``For example, in many models it is common to refer to the derivative of a variable with respect to population size N. This in turn implies the assumption of very large populations in order for such a derivative to make sense, which has the effect of washing out small population effects, such as genetic drift, or extinction. Another difficulty is that it would take tens to hundreds of lines of equations to express even a simple model of an organism's behavior as a function of the many genetic, memory, and environmental variables that affect its behavior, and there are simply no mathematical tools for dealing with equational systems of that complexity. Furthermore, equational models are generally poor at dealing with highly nonlinear effects such as thresholding or if-then-else conditionals, which arise frequently in the description of animal behavior.'' [Taylor & Jefferson 94].Additionally, it is difficult to satisfactorily model spatial inhomogeneity and incomplete mixing with this approach, especially when considering continuous rather than discrete spatial structure (see [van Baalen & Rand 98], [van Baalen 98]). In discussing ecological modelling techniques, M.A.R. Koehl refers to models of macroscopic measures of a system as phenomenological models. He says of the shortcomings of such models:
``The limitations of phenomenological models render them inappropriate for certain types of analysis. Whenever we make a prediction using a phenomenological model, we implicitly assume (1) that conditions do not change, and (2) that the phenomena that go into the model adequately sample the causal pattern of interest. Therefore, phenomenological models are best for making short-term predictions.'' [Koehl 89].In other words, by their very nature differential equation models require that all components to be modelled are explicitly specified in the equations, so they cannot generally be used to model the emergence of new components.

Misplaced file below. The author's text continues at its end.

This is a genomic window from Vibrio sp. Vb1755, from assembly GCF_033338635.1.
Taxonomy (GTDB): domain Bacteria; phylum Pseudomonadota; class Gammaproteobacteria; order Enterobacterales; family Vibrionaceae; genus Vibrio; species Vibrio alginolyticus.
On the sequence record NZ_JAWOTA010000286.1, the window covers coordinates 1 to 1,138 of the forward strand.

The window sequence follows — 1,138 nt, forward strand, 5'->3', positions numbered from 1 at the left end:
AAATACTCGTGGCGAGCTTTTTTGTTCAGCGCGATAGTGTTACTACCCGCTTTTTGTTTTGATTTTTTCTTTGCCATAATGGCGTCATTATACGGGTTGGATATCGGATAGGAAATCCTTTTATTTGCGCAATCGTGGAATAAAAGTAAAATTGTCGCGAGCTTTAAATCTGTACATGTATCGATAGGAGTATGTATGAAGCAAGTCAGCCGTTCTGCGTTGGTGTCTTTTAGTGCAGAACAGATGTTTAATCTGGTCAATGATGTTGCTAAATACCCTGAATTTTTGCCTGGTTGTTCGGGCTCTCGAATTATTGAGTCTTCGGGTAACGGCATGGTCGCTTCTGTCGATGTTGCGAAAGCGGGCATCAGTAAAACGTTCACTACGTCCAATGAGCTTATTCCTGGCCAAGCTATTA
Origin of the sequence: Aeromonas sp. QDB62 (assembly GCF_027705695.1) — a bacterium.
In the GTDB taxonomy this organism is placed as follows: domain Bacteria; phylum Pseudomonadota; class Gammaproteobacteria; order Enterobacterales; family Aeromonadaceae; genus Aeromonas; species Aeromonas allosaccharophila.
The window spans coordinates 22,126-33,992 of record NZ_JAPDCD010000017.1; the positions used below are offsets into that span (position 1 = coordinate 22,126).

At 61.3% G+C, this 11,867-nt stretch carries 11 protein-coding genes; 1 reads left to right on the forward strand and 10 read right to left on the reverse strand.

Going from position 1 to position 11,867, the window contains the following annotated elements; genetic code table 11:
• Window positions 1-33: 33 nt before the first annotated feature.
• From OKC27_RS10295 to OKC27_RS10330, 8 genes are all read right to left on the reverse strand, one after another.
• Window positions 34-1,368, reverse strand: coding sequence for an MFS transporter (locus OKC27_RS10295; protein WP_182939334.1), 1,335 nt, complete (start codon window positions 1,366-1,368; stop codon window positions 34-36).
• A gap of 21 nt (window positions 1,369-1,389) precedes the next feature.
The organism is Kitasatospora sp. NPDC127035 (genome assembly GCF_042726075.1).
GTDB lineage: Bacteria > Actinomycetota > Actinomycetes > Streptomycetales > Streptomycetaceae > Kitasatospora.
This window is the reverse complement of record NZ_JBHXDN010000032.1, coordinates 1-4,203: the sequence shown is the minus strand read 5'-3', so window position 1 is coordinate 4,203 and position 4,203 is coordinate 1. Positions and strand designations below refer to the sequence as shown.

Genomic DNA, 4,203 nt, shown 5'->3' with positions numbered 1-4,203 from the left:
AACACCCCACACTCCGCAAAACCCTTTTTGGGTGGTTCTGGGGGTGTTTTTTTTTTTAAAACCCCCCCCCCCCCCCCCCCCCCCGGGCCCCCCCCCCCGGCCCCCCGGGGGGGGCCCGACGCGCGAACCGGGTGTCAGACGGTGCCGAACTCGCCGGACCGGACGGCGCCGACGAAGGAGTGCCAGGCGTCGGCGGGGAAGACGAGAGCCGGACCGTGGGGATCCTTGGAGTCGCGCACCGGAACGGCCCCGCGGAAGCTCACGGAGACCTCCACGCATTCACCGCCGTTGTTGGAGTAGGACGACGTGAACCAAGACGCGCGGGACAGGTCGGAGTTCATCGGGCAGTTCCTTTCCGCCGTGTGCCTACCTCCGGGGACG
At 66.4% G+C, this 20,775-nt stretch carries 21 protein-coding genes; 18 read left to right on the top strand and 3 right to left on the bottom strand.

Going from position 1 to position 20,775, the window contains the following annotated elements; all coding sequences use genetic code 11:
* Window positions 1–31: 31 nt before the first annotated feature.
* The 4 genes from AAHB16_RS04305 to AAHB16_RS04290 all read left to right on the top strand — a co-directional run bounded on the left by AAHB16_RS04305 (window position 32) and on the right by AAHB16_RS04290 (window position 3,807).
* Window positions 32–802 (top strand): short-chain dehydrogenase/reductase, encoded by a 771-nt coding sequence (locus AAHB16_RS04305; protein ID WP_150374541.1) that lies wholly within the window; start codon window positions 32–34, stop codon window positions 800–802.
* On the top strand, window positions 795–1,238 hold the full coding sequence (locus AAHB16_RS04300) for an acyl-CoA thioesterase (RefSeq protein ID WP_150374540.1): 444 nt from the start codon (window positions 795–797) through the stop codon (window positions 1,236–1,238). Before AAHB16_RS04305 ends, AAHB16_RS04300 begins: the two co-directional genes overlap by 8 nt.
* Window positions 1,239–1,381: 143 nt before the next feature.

In contrast, artificial life models dispense with equations, and represent individuals explicitly. That is, the artificial life approach is fundamentally synthetic rather than analytic (see Section 3.1). Artificial life models are similar to what Koehl refers to as mechanistic models in ecology [Koehl 89], where it is the essential processes governing components of the system that are modelled. As computers become faster and more powerful, it becomes possible to model larger populations of individuals, and to use a more sophisticated representation for each individual. Indeed, the growth of interest in artificial life in the late 1980s can be largely attributed to the fact that sufficiently powerful computers first became readily available at around that time. However, some interesting and worthwhile studies were conducted a long time before then, and will be reviewed in Section 3.2.